So then, Oliver’s final to-do for the kid is to become friends with Hashimoto, though he’s already learned to see evil in his face by watching newsreels of the war. Pepper puts all his anger over his father’s absence on the quietly irascible Hashimoto, so the stutter-step growth of this friendship is the most meaningful passage in the film. Unfortunately, as he moves through the rest of the list – with Hashimoto’s help – the movie devolves a bit into a mish-mash of too many themes – sometimes with jarring switches in tone. Without filling them out in a way their real-world importance warrants, we’re treated to scenes dealing with war, family loss, courage, patience, standing up to your fears, bullies, discrimination, racism, and nothing less than the darkest American retribution upon Japan at the end of the war – a moment treated at first as a triumph that is gut-clenchingly misguided. Without the clear focus of just one or two themes, the movie winds up meandering, and ultimately feels longer even than its already overlong running time.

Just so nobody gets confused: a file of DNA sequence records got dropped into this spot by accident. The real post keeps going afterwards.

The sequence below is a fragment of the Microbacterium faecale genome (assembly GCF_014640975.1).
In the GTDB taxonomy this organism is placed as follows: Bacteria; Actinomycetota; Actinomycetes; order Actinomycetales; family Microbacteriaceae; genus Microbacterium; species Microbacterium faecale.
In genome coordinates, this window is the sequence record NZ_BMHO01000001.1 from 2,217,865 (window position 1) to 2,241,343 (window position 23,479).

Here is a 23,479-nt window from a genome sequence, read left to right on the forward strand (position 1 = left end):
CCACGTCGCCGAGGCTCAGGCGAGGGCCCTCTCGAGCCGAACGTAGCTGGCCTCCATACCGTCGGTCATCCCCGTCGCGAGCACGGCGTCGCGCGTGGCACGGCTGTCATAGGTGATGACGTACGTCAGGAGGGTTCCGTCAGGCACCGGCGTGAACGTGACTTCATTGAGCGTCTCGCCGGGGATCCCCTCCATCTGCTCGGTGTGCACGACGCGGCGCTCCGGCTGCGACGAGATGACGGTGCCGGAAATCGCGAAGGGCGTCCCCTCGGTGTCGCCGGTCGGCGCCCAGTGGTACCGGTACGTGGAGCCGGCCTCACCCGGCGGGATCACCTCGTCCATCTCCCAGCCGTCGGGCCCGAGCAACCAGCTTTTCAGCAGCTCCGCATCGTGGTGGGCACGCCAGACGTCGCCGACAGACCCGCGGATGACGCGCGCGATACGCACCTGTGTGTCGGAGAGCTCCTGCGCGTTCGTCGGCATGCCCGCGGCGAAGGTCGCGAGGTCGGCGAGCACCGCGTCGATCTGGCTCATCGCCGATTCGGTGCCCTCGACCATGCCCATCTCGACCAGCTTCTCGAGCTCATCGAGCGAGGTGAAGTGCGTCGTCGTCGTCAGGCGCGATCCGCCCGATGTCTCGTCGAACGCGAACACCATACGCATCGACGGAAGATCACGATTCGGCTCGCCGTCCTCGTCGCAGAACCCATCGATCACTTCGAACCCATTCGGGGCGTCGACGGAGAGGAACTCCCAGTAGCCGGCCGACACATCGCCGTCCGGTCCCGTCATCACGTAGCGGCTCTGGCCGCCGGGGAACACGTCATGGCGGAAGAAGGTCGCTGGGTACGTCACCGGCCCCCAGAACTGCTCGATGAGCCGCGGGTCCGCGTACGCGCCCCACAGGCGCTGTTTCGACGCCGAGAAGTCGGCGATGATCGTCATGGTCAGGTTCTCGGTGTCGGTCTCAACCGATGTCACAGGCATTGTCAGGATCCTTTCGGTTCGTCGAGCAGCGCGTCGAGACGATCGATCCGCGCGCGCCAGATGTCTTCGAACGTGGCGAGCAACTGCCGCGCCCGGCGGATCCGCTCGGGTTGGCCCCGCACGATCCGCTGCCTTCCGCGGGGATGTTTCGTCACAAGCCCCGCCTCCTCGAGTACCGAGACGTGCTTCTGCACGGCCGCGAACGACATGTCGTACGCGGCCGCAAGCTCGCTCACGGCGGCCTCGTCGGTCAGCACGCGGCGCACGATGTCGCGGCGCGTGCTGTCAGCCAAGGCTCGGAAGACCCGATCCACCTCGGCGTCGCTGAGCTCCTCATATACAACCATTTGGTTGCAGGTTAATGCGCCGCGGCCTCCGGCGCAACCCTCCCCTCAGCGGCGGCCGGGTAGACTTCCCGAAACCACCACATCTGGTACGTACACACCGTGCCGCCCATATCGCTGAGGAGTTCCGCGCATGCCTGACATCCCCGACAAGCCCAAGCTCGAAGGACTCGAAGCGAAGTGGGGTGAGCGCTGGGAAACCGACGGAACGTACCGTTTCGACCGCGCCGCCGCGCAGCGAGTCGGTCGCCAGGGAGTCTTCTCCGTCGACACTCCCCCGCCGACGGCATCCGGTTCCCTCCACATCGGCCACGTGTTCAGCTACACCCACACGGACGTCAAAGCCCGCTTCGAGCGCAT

Indeed, while many moments of spiritual questioning are woven into the fabric of the movie, it is most assuredly not a nuanced apologia. Besides the one mentioned above, there are more than several awful miscalculations in the blending of some of the film’s heightened, storybook fantasy and its attempted depictions of real-world, wartime tragedy. One awkward decision is intercutting shots of dad being ambushed in a Philippine jungle with shots of young Pepper being chased and thrown into a dumpster by bullies. It’s an unintentional result, one hopes, that either the bullying of a young boy is raised up to the level of suffering on the battlefield, a disservice to the men who’ve experienced battle, or that the loss of life in war is lowered to the level of indiscriminate prepubescent knuckle-headedness.

But the biggest trouble the film gets into is in its own answer to the central theme. The entire story has us hoping for a young boy’s happiness, but to get that happiness, he will necessarily not learn the actual lesson of the movie: that faith can move mountains, but it is God through us that makes it happen. Therefore, if the movie’s not to end on a supremely down note, meaning, if the movie is to have the expected Hollywood ending, then he can’t also truly learn that God is in control. He’ll always think his good works are what granted his wish. There are no spoilers here, only an acknowledgement of the corner the filmmakers’ painted themselves into with this strange, well-acted, sometimes weirdly dark, sometimes downright angering kids’ movie.